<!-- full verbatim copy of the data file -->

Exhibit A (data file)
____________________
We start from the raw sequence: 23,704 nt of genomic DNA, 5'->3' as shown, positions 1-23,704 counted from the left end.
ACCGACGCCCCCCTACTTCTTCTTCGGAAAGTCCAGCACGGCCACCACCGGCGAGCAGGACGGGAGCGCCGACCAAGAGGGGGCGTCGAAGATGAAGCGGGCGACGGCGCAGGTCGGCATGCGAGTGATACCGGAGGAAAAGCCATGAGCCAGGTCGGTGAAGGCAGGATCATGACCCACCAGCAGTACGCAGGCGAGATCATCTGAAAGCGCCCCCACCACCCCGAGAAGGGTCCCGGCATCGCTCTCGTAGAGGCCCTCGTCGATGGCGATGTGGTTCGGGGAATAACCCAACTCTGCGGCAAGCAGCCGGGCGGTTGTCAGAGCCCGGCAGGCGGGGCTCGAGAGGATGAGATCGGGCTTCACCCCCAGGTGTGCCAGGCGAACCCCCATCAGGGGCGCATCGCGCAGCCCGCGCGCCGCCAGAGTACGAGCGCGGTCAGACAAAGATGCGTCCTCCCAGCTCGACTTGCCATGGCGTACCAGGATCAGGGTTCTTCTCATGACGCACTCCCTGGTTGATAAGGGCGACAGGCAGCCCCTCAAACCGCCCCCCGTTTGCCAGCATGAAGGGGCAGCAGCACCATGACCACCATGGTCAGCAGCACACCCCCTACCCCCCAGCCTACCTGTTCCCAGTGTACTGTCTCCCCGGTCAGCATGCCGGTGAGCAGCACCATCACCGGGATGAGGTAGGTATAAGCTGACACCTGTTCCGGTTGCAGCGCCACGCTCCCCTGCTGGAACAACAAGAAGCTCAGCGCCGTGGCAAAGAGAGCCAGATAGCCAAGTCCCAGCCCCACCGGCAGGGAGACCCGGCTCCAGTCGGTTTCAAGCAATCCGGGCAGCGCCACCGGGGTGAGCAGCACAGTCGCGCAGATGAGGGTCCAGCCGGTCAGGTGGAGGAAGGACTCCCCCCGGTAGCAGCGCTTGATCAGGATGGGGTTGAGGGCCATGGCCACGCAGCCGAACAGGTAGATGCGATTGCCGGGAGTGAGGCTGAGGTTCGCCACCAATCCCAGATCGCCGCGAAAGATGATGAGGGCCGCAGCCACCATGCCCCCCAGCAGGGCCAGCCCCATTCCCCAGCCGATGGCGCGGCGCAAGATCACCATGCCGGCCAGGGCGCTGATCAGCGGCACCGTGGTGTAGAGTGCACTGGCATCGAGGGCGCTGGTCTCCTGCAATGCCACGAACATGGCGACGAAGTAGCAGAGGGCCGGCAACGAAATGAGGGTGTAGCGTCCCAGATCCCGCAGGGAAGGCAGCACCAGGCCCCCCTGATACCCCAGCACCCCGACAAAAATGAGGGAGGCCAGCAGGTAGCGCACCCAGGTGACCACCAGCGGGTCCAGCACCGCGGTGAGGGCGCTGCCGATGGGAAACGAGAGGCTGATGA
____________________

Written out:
We start from the raw sequence: 23,704 nt of genomic DNA, 5'->3' as shown, positions 1-23,704 counted from the left end.
ACCGACGCCCCCCTACTTCTTCTTCGGAAAGTCCAGCACGGCCACCACCGGCGAGCAGGACGGGAGCGCCGACCAAGAGGGGGCGTCGAAGATGAAGCGGGCGACGGCGCAGGTCGGCATGCGAGTGATACCGGAGGAAAAGCCATGAGCCAGGTCGGTGAAGGCAGGATCATGACCCACCAGCAGTACGCAGGCGAGATCATCTGAAAGCGCCCCCACCACCCCGAGAAGGGTCCCGGCATCGCTCTCGTAGAGGCCCTCGTCGATGGCGATGTGGTTCGGGGAATAACCCAACTCTGCGGCAAGCAGCCGGGCGGTTGTCAGAGCCCGGCAGGCGGGGCTCGAGAGGATGAGATCGGGCTTCACCCCCAGGTGTGCCAGGCGAACCCCCATCAGGGGCGCATCGCGCAGCCCGCGCGCCGCCAGAGTACGAGCGCGGTCAGACAAAGATGCGTCCTCCCAGCTCGACTTGCCATGGCGTACCAGGATCAGGGTTCTTCTCATGACGCACTCCCTGGTTGATAAGGGCGACAGGCAGCCCCTCAAACCGCCCCCCGTTTGCCAGCATGAAGGGGCAGCAGCACCATGACCACCATGGTCAGCAGCACACCCCCTACCCCCCAGCCTACCTGTTCCCAGTGTACTGTCTCCCCGGTCAGCATGCCGGTGAGCAGCACCATCACCGGGATGAGGTAGGTATAAGCTGACACCTGTTCCGGTTGCAGCGCCACGCTCCCCTGCTGGAACAACAAGAAGCTCAGCGCCGTGGCAAAGAGAGCCAGATAGCCAAGTCCCAGCCCCACCGGCAGGGAGACCCGGCTCCAGTCGGTTTCAAGCAATCCGGGCAGCGCCACCGGGGTGAGCAGCACAGTCGCGCAGATGAGGGTCCAGCCGGTCAGGTGGAGGAAGGACTCCCCCCGGTAGCAGCGCTTGATCAGGATGGGGTTGAGGGCCATGGCCACGCAGCCGAACAGGTAGATGCGATTGCCGGGAGTGAGGCTGAGGTTCGCCACCAATCCCAGATCGCCGCGAAAGATGATGAGGGCCGCAGCCACCATGCCCCCCAGCAGGGCCAGCCCCATTCCCCAGCCGATGGCGCGGCGCAAGATCACCATGCCGGCCAGGGCGCTGATCAGCGGCACCGTGGTGTAGAGTGCACTGGCATCGAGGGCGCTGGTCTCCTGCAATGCCACGAACATGGCGACGAAGTAGCAGAGGGCCGGCAACGAAATGAGGGTGTAGCGTCCCAGATCCCGCAGGGAAGGCAGCACCAGGCCCCCCTGATACCCCAGCACCCCGACAAAAATGAGGGAGGCCAGCAGGTAGCGCACCCAGGTGACCACCAGCGGGTCCAGCACCGCGGTGAGGGCGCTGCCGATGGGAAACGAGAGGCTGATGA